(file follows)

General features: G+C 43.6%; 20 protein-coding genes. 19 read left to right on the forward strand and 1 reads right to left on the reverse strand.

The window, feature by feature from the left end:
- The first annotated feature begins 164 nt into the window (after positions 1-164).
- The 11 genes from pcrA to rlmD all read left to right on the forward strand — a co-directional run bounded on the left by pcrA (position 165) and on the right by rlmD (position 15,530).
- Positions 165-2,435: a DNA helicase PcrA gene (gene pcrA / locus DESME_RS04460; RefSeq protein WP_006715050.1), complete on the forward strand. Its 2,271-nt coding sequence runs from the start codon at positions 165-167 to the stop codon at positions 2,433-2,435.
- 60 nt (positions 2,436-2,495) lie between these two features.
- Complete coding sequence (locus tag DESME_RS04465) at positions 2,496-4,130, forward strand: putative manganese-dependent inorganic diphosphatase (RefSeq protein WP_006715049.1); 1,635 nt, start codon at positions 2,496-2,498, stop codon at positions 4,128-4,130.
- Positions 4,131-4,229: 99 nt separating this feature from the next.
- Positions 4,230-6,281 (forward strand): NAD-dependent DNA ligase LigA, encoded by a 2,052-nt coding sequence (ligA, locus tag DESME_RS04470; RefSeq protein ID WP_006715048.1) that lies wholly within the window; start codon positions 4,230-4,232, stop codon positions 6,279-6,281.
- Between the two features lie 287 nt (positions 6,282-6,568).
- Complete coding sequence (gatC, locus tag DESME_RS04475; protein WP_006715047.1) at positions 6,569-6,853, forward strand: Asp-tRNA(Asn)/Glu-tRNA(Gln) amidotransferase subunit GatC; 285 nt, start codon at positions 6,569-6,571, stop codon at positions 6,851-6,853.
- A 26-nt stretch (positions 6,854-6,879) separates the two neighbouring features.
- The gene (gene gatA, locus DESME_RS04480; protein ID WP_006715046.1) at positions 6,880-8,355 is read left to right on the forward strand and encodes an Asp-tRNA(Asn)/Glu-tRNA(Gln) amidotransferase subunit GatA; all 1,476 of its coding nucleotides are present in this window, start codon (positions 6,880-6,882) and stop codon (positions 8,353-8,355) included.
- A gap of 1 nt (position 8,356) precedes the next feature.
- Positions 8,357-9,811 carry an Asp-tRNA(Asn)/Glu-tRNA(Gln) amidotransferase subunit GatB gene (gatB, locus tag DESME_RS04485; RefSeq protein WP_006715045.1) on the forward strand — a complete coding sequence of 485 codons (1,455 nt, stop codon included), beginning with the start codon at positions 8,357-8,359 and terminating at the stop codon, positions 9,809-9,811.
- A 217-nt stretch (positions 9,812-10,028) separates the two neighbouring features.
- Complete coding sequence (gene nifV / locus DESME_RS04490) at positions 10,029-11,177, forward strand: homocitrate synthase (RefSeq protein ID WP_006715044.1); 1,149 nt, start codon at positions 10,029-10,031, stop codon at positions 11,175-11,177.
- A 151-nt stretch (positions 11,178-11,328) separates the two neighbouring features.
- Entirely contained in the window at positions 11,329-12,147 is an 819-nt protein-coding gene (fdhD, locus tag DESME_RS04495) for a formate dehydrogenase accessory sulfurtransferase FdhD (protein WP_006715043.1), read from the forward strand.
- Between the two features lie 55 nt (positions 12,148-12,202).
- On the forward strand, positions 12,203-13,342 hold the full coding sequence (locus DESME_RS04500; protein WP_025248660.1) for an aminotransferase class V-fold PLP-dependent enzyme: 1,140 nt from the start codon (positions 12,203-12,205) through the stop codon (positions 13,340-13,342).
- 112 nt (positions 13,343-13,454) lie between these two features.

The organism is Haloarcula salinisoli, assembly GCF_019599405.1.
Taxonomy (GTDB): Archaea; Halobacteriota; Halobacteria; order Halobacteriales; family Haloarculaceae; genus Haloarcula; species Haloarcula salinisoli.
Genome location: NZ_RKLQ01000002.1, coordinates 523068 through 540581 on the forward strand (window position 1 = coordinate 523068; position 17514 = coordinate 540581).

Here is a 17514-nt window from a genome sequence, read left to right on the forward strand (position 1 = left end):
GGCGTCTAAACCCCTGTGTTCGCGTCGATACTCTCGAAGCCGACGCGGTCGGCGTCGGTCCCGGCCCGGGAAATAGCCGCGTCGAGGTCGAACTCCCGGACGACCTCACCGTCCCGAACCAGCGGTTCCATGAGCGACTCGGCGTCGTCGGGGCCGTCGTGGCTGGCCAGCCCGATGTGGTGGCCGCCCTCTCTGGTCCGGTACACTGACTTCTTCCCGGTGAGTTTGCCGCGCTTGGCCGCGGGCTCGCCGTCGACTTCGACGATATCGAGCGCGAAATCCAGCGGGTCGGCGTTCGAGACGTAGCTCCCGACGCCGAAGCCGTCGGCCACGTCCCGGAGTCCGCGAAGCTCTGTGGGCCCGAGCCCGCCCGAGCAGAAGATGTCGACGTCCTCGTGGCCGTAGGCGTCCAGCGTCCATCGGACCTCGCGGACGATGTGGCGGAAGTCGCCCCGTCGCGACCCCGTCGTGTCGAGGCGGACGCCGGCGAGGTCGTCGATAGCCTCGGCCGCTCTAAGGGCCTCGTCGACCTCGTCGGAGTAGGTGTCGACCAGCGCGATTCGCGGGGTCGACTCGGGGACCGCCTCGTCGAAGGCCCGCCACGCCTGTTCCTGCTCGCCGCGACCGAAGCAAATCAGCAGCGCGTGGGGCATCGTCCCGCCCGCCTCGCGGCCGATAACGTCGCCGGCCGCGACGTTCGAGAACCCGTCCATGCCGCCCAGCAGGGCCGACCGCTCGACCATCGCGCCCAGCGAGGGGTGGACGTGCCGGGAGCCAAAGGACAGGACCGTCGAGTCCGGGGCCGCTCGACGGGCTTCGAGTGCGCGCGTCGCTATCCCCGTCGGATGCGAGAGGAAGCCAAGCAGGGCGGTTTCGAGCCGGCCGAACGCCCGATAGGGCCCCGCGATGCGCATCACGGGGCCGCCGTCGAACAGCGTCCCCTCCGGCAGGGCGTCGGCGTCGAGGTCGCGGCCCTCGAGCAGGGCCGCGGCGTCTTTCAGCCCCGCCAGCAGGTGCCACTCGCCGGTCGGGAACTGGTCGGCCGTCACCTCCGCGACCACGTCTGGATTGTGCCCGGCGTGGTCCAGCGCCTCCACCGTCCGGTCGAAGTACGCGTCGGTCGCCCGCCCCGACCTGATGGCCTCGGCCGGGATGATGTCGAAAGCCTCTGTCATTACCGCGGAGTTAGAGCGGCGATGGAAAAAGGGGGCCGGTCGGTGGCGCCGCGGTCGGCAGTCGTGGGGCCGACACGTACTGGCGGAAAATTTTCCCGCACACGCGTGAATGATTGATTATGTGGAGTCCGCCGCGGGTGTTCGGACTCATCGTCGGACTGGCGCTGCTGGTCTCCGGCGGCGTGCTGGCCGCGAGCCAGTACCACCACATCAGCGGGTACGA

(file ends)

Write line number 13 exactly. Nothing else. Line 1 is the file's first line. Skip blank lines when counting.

- The gene (gene gatA, locus DESME_RS04480; protein ID WP_006715046.1) at positions 6,880-8,355 is read left to right on the forward strand and encodes an Asp-tRNA(Asn)/Glu-tRNA(Gln) amidotransferase subunit GatA; all 1,476 of its coding nucleotides are present in this window, start codon (positions 6,880-6,882) and stop codon (positions 8,353-8,355) included.